WROUGHT IRON 9. Manufacture. About 500 pounds of cast iron is put into the hearth of a puddling or reverberatory furnace (Fig. 4), and a fire built in the furnace. The heat melts the iron, the impurities form a slag with the iron oxide lining of the hearth, and the carbon burns out. The purer the iron, the higher the heat that is required to melt it; and therefore, as it becomes purer, the heat of the furnace being insufficient, the iron becomes pasty or "comes to nature," as the puddlers call it. The puddler, by means of an iron bar or poker, collects the pasty mass into several balls called puddle balls. When these are of the right consistency, he takes them out and places them in a squeezer.
The squeezer is a cam-like machine which squeezes most of the slag out of the ball and welds the entire mass into a homogeneous whole. This mass is then put through rolls, and comes out in bars which contain from one to two per cent of slag. These bars are called muck bars. The muck bars are then cut in strips and piled up in piles (Fig. 5), which are tied with wire, raised to a welding heat, and again rolled into rods, bars, or other shapes. The effect of this last rolling is to squeeze out more slag; and the piling helps to form a product in which all the fibers do not run the same way, as was the case in the muck bar. It takes about two hours to run a charge and recharge the furnace.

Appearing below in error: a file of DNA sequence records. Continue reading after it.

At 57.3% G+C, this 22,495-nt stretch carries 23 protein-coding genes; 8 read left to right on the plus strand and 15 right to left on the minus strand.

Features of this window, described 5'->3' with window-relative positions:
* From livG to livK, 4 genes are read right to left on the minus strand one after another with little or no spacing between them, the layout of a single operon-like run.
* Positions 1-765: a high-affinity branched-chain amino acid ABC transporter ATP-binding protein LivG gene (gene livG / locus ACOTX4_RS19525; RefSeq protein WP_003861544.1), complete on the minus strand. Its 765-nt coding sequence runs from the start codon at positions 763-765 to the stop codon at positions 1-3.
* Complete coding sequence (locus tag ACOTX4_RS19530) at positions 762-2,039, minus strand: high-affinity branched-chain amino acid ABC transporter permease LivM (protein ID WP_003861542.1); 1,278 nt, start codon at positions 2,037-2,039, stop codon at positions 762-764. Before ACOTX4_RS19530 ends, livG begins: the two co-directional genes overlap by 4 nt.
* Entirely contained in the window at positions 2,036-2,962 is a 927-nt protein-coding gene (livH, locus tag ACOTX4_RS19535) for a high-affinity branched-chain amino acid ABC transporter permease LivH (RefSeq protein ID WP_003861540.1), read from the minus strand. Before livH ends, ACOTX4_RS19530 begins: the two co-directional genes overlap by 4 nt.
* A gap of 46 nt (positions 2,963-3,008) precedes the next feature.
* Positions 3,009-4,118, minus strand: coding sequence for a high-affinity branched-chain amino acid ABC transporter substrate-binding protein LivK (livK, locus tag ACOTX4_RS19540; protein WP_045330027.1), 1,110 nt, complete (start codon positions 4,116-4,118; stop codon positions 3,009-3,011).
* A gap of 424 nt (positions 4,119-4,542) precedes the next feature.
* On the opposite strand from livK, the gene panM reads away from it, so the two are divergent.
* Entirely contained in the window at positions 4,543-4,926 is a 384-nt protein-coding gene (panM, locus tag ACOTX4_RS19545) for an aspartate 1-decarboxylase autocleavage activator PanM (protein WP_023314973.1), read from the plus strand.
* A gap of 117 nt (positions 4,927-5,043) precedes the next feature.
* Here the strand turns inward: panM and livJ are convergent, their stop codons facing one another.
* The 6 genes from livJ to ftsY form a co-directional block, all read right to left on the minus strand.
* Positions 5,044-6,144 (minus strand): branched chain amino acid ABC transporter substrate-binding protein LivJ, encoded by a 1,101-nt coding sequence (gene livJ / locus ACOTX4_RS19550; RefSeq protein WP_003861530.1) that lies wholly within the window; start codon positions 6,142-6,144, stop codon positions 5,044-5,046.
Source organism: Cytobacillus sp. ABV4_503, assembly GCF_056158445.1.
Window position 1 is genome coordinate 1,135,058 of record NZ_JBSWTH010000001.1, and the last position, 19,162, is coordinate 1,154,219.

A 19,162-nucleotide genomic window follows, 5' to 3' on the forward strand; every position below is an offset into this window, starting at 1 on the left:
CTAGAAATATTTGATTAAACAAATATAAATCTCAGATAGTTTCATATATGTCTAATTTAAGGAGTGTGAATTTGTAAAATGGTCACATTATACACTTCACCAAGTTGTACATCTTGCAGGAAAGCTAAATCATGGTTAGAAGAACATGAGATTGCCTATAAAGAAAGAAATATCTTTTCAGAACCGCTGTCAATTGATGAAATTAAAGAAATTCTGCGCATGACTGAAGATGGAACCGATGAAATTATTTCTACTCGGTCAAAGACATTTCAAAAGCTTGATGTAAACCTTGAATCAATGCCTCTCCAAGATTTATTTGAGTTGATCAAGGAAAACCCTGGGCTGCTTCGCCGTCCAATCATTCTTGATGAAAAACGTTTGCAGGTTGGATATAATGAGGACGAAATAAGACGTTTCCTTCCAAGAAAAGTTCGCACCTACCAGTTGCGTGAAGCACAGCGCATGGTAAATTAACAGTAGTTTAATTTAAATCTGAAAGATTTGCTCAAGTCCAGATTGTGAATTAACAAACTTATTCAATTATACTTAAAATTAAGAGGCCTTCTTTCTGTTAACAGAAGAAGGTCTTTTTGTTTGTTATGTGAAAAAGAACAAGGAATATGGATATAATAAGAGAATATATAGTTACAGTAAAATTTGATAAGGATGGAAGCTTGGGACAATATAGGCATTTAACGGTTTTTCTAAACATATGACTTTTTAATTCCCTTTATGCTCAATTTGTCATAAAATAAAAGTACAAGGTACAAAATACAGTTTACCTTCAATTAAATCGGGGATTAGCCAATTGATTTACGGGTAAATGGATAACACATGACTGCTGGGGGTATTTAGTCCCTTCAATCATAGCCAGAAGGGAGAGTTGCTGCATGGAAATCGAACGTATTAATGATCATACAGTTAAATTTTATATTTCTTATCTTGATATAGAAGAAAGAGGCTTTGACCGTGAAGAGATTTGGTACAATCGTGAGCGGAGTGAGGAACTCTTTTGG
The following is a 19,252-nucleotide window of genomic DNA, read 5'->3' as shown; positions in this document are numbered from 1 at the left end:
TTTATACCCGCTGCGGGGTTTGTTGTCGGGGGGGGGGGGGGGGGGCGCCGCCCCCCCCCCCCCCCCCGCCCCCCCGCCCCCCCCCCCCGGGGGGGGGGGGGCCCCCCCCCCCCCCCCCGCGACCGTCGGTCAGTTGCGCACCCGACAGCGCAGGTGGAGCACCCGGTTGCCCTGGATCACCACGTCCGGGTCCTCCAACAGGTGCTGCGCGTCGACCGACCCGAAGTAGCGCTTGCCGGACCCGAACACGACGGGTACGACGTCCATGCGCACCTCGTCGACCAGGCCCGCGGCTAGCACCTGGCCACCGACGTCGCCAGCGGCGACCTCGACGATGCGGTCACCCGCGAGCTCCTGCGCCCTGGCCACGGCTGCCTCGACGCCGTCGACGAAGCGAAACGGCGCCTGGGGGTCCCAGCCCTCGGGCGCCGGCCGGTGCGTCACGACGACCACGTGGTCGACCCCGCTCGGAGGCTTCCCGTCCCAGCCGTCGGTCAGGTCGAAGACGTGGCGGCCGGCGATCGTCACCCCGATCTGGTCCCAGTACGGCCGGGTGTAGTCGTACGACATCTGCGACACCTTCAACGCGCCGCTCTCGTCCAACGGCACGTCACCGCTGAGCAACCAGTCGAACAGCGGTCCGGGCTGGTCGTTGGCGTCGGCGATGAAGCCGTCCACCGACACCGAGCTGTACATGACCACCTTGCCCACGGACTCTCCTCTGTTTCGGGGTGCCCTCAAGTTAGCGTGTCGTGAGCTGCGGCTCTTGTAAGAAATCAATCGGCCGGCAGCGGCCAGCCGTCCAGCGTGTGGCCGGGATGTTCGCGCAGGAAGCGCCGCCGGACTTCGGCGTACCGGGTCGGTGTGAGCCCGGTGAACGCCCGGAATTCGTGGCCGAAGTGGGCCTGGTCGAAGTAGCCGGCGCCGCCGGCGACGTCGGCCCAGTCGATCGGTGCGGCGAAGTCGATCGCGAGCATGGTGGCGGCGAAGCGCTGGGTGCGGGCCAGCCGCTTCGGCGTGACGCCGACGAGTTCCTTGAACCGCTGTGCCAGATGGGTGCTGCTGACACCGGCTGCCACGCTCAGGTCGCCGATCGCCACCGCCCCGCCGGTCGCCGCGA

10. Characteristics. Wrought iron is dif ferent from cast iron, in that it can be hammered into almost any shape, can be bent double when cold, and can be welded. Wrought iron may be defined as pig iron with its impurities, all of the graphitic or uncombined carbon, and almost all of the combined carbon, burnt out. Silicon, car
bon, manganese, phosphorus, and sulphur occur more or less in all ore, iron, and steel, and in fact in most metals. They are called metalloids. During the process of puddling they are largely eliminated, so that wrought iron is nearly pure iron.
11. Effect of Metalloids. Too much carbon or sulphur will cause the iron to be "red short." This condition causes it to work poorly in the rolls; and the edges of the piece are rough— somewhat the same result as if one tried to work clay that was too dry. Phosphorus is bad, as it tends to lessen the welding properties of the metal.
It has been claimed that the small amount of slag that is left in the iron, usually less than 2 per cent, increases its welding properties and strength, but tests do not seem to substantiate this.